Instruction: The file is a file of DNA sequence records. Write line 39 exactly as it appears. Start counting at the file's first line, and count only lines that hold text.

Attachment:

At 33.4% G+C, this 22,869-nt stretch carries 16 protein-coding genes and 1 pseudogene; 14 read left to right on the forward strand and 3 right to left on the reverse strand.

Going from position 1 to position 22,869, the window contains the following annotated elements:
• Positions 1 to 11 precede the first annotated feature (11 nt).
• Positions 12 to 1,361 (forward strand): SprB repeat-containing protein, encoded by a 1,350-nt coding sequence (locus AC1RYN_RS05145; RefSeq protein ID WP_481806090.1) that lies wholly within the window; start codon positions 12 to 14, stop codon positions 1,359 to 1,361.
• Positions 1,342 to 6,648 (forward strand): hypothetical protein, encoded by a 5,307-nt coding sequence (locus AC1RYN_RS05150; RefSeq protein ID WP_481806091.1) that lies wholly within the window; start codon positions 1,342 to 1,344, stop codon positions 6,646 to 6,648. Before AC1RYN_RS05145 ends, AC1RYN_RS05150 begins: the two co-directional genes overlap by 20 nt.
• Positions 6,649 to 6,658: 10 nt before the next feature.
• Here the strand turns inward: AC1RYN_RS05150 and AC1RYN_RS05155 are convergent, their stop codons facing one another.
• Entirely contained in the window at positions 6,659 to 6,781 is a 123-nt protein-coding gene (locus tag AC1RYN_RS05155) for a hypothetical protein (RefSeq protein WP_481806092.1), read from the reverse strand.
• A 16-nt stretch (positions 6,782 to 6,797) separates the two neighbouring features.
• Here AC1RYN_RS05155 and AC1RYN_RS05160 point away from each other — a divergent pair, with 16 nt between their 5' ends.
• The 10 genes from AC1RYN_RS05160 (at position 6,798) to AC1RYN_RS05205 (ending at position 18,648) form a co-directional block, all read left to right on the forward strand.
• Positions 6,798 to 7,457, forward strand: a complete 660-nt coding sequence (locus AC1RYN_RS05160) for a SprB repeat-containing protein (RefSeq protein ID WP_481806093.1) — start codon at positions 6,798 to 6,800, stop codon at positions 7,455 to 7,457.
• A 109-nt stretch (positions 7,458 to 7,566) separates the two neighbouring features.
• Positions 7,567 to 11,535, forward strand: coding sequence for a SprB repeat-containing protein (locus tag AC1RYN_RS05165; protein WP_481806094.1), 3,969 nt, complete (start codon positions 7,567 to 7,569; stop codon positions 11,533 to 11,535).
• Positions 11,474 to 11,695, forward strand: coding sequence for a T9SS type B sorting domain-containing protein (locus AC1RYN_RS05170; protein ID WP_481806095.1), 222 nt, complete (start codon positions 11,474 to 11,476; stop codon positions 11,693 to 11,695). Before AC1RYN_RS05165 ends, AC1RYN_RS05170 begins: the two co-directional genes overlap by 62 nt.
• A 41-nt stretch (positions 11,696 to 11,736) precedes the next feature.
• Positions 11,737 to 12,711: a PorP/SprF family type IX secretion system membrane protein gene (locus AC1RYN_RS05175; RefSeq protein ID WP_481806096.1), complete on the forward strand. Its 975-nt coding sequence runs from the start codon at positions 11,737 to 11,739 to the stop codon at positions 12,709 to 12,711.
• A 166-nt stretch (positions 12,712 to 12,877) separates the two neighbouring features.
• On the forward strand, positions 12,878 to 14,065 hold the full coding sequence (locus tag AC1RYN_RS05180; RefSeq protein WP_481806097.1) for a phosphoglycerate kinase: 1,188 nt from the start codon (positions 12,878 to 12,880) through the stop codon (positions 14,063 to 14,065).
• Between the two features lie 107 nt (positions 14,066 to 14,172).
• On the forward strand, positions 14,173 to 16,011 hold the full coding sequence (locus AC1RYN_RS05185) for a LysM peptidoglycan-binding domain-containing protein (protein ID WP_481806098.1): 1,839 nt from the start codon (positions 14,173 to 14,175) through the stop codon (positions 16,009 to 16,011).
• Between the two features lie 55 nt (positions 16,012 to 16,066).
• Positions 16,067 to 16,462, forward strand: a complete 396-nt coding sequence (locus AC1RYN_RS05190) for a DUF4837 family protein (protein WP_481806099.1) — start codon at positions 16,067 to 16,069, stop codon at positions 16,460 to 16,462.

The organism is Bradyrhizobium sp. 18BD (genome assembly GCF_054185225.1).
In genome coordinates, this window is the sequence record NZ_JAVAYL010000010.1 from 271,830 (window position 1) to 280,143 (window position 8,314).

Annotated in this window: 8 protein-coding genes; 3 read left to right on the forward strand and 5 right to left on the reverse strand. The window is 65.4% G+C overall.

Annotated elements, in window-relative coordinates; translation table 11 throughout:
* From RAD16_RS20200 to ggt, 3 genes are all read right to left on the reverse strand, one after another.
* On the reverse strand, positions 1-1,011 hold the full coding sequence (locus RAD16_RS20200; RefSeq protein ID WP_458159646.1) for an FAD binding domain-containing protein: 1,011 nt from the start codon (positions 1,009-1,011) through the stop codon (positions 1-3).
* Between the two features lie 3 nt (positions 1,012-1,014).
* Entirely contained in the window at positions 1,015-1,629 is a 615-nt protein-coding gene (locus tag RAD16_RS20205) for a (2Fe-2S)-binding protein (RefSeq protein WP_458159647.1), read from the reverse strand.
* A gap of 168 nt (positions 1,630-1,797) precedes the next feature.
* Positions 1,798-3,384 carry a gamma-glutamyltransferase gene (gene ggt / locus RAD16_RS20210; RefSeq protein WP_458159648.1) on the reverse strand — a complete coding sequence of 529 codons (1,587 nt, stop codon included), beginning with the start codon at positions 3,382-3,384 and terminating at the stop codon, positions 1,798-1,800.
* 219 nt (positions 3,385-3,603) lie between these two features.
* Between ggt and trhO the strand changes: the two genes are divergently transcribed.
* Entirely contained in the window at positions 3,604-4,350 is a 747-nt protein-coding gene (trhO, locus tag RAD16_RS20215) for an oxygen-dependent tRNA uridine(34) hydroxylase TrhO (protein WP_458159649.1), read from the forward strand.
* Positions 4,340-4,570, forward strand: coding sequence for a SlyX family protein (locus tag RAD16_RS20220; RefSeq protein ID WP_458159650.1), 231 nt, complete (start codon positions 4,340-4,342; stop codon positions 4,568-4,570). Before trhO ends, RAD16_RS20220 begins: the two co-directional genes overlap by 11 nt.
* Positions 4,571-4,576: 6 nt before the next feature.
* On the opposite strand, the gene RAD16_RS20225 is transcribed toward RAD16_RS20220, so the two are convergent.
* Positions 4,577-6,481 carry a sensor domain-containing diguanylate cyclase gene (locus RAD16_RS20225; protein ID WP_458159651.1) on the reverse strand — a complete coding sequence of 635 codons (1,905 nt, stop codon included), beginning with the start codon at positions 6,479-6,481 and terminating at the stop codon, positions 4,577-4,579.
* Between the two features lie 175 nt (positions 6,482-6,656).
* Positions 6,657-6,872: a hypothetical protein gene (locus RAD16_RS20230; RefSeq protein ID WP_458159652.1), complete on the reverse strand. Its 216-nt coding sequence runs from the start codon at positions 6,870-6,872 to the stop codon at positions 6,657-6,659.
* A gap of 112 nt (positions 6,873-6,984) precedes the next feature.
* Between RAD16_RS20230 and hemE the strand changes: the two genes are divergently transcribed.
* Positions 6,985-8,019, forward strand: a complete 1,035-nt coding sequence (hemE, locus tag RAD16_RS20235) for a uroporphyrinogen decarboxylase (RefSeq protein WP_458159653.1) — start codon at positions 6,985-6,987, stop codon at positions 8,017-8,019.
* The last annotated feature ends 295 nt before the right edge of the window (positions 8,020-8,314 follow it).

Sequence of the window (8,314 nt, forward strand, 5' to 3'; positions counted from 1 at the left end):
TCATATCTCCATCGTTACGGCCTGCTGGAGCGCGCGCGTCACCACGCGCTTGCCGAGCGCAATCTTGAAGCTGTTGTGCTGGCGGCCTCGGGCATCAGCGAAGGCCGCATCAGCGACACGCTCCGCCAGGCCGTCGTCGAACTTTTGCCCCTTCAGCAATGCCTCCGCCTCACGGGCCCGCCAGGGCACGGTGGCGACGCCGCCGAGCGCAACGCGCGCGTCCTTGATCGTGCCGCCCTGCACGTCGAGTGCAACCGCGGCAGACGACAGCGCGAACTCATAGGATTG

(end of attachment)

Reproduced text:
* On the opposite strand, the gene RAD16_RS20225 is transcribed toward RAD16_RS20220, so the two are convergent.